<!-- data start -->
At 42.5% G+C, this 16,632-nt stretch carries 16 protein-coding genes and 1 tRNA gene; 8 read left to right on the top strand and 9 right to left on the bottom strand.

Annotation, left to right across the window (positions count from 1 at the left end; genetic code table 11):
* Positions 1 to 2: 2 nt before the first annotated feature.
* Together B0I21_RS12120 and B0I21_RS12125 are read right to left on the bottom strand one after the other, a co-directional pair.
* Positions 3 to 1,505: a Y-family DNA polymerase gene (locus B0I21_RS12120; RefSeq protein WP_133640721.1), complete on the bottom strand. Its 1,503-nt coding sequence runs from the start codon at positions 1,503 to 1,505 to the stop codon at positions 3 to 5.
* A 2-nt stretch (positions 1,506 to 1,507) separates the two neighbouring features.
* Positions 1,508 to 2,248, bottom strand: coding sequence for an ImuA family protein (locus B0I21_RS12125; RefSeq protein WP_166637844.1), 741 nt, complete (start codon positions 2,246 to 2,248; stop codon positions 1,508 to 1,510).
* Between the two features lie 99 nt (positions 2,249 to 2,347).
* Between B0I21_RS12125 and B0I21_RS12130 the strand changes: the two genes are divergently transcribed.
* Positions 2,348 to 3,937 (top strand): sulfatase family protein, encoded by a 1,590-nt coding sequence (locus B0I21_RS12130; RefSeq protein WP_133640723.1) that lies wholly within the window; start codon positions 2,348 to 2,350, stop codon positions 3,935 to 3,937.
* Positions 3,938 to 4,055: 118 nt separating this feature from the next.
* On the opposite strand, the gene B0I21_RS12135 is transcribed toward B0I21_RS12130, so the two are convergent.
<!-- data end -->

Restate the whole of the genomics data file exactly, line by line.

At 42.5% G+C, this 16,632-nt stretch carries 16 protein-coding genes and 1 tRNA gene; 8 read left to right on the top strand and 9 right to left on the bottom strand.

Annotation, left to right across the window (positions count from 1 at the left end; genetic code table 11):
* Positions 1 to 2: 2 nt before the first annotated feature.
* Together B0I21_RS12120 and B0I21_RS12125 are read right to left on the bottom strand one after the other, a co-directional pair.
* Positions 3 to 1,505: a Y-family DNA polymerase gene (locus B0I21_RS12120; RefSeq protein WP_133640721.1), complete on the bottom strand. Its 1,503-nt coding sequence runs from the start codon at positions 1,503 to 1,505 to the stop codon at positions 3 to 5.
* A 2-nt stretch (positions 1,506 to 1,507) separates the two neighbouring features.
* Positions 1,508 to 2,248, bottom strand: coding sequence for an ImuA family protein (locus B0I21_RS12125; RefSeq protein WP_166637844.1), 741 nt, complete (start codon positions 2,246 to 2,248; stop codon positions 1,508 to 1,510).
* Between the two features lie 99 nt (positions 2,249 to 2,347).
* Between B0I21_RS12125 and B0I21_RS12130 the strand changes: the two genes are divergently transcribed.
* Positions 2,348 to 3,937 (top strand): sulfatase family protein, encoded by a 1,590-nt coding sequence (locus B0I21_RS12130; RefSeq protein WP_133640723.1) that lies wholly within the window; start codon positions 2,348 to 2,350, stop codon positions 3,935 to 3,937.
* Positions 3,938 to 4,055: 118 nt separating this feature from the next.
* On the opposite strand, the gene B0I21_RS12135 is transcribed toward B0I21_RS12130, so the two are convergent.